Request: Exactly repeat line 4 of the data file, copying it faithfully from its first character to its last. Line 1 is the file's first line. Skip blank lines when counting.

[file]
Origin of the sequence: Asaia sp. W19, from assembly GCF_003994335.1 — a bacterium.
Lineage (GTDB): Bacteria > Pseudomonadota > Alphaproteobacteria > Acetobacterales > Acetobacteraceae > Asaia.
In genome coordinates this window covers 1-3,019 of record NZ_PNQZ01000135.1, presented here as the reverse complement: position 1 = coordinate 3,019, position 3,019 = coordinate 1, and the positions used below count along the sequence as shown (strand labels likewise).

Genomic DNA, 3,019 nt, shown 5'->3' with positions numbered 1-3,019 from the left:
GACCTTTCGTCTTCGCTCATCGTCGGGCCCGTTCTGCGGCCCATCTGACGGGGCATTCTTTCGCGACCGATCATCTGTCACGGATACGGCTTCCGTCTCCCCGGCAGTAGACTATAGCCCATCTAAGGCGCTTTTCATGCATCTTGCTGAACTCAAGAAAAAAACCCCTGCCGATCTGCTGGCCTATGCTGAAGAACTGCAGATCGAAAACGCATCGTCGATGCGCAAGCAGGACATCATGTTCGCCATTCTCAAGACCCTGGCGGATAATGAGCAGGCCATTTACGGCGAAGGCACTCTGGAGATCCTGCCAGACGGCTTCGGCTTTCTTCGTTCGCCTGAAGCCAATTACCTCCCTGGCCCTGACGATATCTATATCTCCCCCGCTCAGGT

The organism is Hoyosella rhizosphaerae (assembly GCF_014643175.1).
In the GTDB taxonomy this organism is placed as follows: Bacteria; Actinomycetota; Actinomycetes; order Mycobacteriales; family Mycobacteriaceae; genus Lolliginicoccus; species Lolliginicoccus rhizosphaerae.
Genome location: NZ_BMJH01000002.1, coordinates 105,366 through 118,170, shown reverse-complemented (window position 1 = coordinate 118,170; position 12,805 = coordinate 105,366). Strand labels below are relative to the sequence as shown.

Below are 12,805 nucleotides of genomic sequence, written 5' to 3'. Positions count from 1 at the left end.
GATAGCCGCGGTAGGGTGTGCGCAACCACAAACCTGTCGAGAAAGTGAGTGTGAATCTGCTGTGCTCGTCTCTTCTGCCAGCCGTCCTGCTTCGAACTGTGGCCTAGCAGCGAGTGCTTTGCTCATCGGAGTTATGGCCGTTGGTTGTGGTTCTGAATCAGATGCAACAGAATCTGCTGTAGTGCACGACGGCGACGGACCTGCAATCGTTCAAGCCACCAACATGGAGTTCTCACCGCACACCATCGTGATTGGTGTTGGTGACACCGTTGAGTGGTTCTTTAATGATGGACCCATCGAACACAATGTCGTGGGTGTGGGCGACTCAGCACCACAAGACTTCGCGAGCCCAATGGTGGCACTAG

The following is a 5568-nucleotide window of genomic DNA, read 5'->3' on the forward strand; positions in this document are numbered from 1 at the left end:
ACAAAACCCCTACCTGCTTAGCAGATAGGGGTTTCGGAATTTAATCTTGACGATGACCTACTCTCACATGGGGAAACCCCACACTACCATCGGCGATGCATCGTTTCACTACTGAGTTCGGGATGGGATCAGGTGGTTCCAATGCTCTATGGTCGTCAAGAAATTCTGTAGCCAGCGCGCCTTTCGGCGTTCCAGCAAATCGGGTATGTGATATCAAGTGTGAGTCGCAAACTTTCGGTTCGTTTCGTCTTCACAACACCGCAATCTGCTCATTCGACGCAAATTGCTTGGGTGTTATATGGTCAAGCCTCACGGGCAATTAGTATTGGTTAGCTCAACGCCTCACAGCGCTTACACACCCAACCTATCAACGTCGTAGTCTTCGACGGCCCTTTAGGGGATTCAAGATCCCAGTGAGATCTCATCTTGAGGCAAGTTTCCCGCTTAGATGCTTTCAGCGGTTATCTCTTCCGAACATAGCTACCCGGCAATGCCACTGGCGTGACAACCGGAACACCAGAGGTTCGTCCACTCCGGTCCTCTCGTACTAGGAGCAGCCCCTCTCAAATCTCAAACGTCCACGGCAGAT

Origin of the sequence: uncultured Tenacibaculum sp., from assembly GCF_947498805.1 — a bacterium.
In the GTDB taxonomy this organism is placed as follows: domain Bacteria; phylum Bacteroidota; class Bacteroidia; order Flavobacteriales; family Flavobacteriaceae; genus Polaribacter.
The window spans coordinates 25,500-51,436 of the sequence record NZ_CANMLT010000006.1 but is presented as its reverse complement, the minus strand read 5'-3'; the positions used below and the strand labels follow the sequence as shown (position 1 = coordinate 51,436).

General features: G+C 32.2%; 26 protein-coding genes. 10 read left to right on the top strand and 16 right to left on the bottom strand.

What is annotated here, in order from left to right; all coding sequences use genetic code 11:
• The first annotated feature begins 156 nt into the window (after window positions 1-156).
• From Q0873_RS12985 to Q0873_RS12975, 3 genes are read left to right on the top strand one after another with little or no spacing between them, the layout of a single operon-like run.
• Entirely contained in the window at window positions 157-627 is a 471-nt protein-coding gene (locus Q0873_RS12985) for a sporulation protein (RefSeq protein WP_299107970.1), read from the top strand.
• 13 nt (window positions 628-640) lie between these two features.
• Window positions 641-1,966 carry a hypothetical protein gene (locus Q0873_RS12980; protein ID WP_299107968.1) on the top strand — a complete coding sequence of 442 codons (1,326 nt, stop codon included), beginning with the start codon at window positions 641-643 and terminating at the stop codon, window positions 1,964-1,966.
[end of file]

Genomic DNA, 3,019 nt, shown 5'->3' with positions numbered 1-3,019 from the left: